Lariat’s website gets digital face-lift, improves usability

By Stephen Strobbe

Continuing its evolution alongside the rest of the news industry, the Baylor Lariat has found a new place to call home online. Officially launching with this issue, visitors to the Lariat’s website will notice the new interface coupled with a media-rich design that has been in the works since August.

The Lariat began its online presence in 1995 with a website designed primarily as a place to post stories originally written for the print publication. As the news world has gone through significant changes, the Lariat kept up by maintaining its website to include timely stories of interest to Baylor students, teachers and alumni. In recent years, the Lariat has actively updated a blog and joined popular social media sites such as Twitter and Facebook in an effort to stay connected with the readership and offer a way for them to interact in a more personal way with the paper.

When Paul Carr took over as Director of Student Publications last January and Austin junior Nick Dean began as editor in chief for the Lariat in August, they made it a primary focus to completely revamp the website.

“We’re going into new media; that’s where it’s going. And so this website kind of is the capstone to all of it,” Dean said.

The new site, which can be found at and is still housed on Baylor servers despite the change in domain name, was built entirely on WordPress with a custom theme.

Carr explained the Lariat’s choice to use WordPress: “A colleague at a Texas high school recommended WordPress, which she was using for her school’s news website,” Carr said. “The more I studied and researched WordPress, the more convinced I was it was the right choice. It’s currently being used by a number of national and international news organizations.”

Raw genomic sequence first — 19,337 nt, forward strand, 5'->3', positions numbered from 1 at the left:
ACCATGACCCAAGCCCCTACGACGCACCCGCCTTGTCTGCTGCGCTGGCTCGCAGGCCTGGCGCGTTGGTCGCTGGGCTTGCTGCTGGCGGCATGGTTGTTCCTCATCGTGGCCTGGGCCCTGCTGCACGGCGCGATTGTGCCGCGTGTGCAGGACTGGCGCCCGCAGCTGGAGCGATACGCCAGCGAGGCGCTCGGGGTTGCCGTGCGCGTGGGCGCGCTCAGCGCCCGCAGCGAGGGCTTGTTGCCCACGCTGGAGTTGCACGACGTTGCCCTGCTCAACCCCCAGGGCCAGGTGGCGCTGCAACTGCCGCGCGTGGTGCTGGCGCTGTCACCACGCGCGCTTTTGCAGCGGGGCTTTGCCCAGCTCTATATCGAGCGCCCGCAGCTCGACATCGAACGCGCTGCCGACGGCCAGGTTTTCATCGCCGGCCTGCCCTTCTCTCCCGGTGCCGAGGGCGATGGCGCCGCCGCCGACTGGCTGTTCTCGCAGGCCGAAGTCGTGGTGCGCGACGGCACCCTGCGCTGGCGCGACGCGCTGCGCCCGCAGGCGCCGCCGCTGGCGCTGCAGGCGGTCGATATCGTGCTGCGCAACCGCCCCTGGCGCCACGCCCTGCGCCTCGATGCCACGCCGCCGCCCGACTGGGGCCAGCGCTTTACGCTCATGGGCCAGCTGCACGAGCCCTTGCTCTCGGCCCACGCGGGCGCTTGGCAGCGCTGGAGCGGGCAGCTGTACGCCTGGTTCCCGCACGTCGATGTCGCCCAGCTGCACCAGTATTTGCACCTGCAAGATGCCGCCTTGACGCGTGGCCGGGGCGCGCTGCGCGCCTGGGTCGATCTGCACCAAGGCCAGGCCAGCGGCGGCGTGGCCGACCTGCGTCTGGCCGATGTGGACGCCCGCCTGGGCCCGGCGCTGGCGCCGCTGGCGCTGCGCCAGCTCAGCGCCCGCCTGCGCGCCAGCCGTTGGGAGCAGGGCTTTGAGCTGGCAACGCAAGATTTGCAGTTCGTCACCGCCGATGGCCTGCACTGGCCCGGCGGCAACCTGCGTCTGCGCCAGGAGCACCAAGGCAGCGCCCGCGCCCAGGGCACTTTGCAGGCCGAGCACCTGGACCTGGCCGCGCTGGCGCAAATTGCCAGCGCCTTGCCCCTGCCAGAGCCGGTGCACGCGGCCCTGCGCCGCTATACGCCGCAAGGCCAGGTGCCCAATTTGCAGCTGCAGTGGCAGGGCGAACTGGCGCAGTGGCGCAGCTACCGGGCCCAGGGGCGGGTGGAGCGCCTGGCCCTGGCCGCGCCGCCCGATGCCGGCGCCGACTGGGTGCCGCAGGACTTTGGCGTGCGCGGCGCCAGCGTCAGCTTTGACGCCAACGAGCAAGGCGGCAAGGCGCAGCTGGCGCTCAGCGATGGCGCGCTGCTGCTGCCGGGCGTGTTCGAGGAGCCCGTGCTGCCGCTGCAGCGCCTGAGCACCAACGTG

The newly designed site running on Baylor’s WordPress server, which was already hosting WordPress blogs for faculty and staff members, will contain a database for stories written from spring 2011 and onward. The older site, which can still be found at, will retain stories from 1995 through the end of 2010.

It took the combined efforts of several people throughout different departments to get things in order for the new site, from the Lariat web editor Jonathan Angel, to Tim Logan and Lance Grigsby with the Baylor Electronic Libraries, along with the rest of the Lariat staff.

The Lariat also intends to expand the multimedia sections on the new site and even plans to release Lariat apps for smart phones.

Despite the focus being put on the site, Dean said the Lariat will continue publishing a physical paper and has no plans to move to an exclusively digital format.

“What we’ve done so far could easily be called an extreme makeover,” Carr said. “Everything has changed about the site. It is more attractive, easier to navigate, more robust in the visuals, slide shows and video components, and much, much faster.”

With highlighted videos, photographs and stories on the front page, easy access to the most recent posts, the option to download the paper as a PDF, and variety of other new features, the new website should serve as a welcome addition for all of the Baylor community.